That is just not correct that a Trabi is as safe as a small 80s car. The passenger compartment will collapse and crush the occupants or fold and allow the other vehicle to crush the occupants even worse than the 59 Chevy in the above video. Cars since the late 70s have been designed to maintain the structural integrity of the passenger compartment better and better. You can see in the Trabi crash test how the front wheel moves backward toward the driver's legs (no frame) and the driver moves forward to meet the front of the car because the seat belts have no integrity. Another item much better in 80s cars. An accident with a large truck would contact directly into the roof pillars which have no integrity and I don't even want to think about a side impact. I don't mean to sound obsessive but, reality check. There are members on the board who have direct experience with the flimsiness of our cars. Add this inherent riskiness to the fact that you're going slower than everything else on the highway.

    You're right even the 1990 Trabis meet the 25 yr law day after tomorrow! Funny Hemmings didn't mention the VW-powered Trabant in its recent article about 1990 cars that are becoming classics in 2015!
  11. Keri

    Keri Leader

    You're arguing against the crash test results.
    The Trabant protected its occupant, the Chevy totally killed its occupant.
    The front wheels indeed moved back, towards the occupants, but did not actually enter the passenger compartment, while the Chevy's passenger compartment totally collapsed.

    The integrity is not as good as modern cars but on a par with some 80's cars, like some Japanese ones, and very far ahead of anything from 1964 which is when the 601 went into production.
    Whereas American cars did get "better and better" throughout the 70's, they were pretty awful at the start of the decade. Even up until '67 not much had changed from '59s, while the 601 remained unchanged for the most part from '64 - '91.
    The closest American car to the Trabant was the famous chevy Corvair, from 1960-69, which would kill you really, really dead in several different ways, especially in front-end crashes.

    One of our members has had some crash experience with a Trabi, which you could compare to "hitting a large truck with the roof"
    He survived, and bought another 601 rather than something else.

    The seat belts on the Trabi crash test should have been able to do better than they did. Questions abut the belts will go unanswered, like were they the manual belts? If so, were they adjusted correctly? If they were the optional auto locking retractors, what caused so much slack? Did a mount break free? or the inertial lock fail? Providing good, well mounted seat belts is a technical non-issue, even on a car with as light of structure as a Trabi.
    The '59 Chevy didn't even have seat belts, while nearly all 601 did.

    One of the things that the 601's apparent flimsiness helps with… the car has such low mass, it gets "pushed out of the way" or decelerates with less damage to the passenger compartment, while a heavier, apparently more "sturdy" car has a lot more inertia to stop or change direction. This inertia will keep "pushing the car into the crash" and crush even very sturdy structures.. This is why the Trabi driver survived the crash test. It had very little mass pushing it into the wall!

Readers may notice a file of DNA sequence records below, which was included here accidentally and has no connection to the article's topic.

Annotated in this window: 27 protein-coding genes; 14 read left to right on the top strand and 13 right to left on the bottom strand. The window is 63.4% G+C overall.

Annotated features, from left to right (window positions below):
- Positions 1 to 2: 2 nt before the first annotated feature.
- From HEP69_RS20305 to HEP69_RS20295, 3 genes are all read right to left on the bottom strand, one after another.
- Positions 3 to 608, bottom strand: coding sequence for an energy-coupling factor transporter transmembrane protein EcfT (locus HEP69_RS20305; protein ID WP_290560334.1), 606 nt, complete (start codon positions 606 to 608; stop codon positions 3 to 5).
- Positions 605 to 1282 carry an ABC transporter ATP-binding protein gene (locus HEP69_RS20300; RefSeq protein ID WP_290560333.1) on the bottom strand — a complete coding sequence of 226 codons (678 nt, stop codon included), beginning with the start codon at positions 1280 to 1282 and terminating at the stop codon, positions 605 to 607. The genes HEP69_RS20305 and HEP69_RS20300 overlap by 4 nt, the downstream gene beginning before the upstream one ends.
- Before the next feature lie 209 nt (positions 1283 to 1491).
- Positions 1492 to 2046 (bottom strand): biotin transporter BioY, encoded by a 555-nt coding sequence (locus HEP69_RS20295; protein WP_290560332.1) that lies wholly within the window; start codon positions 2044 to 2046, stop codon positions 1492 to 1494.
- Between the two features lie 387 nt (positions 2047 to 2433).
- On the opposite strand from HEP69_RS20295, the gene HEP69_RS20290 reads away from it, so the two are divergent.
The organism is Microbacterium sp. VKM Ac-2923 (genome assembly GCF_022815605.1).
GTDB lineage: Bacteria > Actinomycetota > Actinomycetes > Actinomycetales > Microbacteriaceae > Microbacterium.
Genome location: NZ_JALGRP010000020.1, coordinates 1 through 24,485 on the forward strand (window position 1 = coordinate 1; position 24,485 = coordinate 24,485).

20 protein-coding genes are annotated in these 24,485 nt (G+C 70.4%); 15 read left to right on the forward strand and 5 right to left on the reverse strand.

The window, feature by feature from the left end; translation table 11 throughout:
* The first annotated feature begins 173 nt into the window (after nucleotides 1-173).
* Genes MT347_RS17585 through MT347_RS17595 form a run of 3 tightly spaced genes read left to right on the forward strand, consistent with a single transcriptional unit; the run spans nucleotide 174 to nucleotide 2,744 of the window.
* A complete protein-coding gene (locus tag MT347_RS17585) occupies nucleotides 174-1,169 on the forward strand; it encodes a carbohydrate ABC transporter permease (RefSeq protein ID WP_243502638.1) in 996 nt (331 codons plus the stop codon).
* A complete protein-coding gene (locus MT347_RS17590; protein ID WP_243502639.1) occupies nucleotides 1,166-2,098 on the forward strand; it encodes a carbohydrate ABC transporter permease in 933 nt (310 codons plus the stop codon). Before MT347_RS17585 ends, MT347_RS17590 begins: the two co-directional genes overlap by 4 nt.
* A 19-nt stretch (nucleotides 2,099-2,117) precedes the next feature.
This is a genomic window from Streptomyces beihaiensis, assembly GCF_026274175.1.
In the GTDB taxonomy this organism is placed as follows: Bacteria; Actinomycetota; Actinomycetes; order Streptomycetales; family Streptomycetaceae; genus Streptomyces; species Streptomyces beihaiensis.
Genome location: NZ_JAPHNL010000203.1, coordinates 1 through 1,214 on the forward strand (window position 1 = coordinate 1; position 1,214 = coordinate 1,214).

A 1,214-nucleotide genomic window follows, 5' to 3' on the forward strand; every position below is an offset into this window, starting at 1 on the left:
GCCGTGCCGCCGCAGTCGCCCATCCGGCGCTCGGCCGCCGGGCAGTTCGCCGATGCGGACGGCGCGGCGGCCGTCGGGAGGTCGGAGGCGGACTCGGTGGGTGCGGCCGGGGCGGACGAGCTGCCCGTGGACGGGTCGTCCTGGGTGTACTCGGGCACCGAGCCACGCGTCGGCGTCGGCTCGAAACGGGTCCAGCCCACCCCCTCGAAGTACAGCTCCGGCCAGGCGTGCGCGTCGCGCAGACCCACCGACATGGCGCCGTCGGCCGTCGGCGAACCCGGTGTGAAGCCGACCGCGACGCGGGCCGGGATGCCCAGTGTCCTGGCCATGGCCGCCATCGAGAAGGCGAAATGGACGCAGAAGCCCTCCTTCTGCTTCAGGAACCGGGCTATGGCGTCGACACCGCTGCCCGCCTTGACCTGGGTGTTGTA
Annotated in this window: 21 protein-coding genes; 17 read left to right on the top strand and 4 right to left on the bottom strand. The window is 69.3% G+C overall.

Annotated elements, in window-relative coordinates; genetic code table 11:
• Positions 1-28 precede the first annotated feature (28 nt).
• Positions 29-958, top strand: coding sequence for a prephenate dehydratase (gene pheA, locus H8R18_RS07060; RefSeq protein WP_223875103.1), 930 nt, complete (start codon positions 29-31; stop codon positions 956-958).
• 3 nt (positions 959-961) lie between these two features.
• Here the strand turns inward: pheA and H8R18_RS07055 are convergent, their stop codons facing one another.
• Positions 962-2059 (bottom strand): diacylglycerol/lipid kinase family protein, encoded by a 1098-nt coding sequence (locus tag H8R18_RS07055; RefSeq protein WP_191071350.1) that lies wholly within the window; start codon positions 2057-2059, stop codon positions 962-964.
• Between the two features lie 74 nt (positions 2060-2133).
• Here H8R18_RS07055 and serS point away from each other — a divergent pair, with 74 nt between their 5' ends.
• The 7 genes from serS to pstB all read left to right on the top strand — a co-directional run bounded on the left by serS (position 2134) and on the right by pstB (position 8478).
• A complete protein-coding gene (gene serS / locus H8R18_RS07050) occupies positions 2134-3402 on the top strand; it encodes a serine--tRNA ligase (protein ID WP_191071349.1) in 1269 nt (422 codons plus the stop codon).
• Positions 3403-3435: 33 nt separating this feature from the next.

The best safety, of course, is to AVOID THE CRASH IN THE FIRST PLACE!
    Here, the Trabant with its independent suspension, rack&pinion steering and low, low mass (not to mention its honest lack of "feeling safe") outshines nearly all cars of the 80's.
    Yes, that's right… the Trabant's obvious flimsiness and lack of grossly excessive power encourages safer driving!

    You are less unsafe than you think in a 601! ;) Safety is often counter-intuitive.*

    Happy New Year!
    С новым годом!

    * "You Are Less Unsafe Than You Think In A 601" is the best sales pitch of 2014!
    copyleft 2014, kerriproductions
    Ron likes this.
  12. hunterknox

    hunterknox Premium Member Forum Donor

    The safety debate reminds me of this article on mandatory seat belt-wearing from a few years back. Counter-intuitive indeed!

    Back to my original problem, I think that lack of time for maintenance might be the kicker. I can keep one running nicely enough with occasional use and a winter lay-up but a second might be a challenge - I'm not a rat look kinda guy. Also, it's not rare to be snow-bound for a few weeks round here so I might have to think more practically. Now if anyone's got a spare Lada Niva for sale...
  13. Ron

    Ron Premium Member Forum Donor

    I'd love a Niva myself, I run an old Hilux Surf as my daily (a Four-runner in the US, I think?), I love it, but something a bit more interesting would be nice! I think you can actually sit and watch a Niva rust though...

    However, I think you'd be better off with a wee Japanese 90's jeep of some kind? My wife had a three-door Rav4 which was faultless, or a Suzuki Vitara or something? I don't think Toyota can be beat for mechanical reliability, but with comfort/heat too.

    Having said all that, my plan is to run the Trabi as a daily for work, 50 miles a day. Time will tell if I'm being silly of course, but my logic is that that was what the car was designed for. I'm in the fortunate position as a plant engineer, that my workplace will provide ample opportunity for running repairs/maintenance/tinkering as required. Also, where I live is almost completely devoid of congestion and highways, it's all country roads where sheep are the main hazard! I would assume that the VW engine in the 1.1 would be quite unstressed in a Trabi, and those old Polos went forever...

    Anyway, keep us posted,

    Cheers, Ron.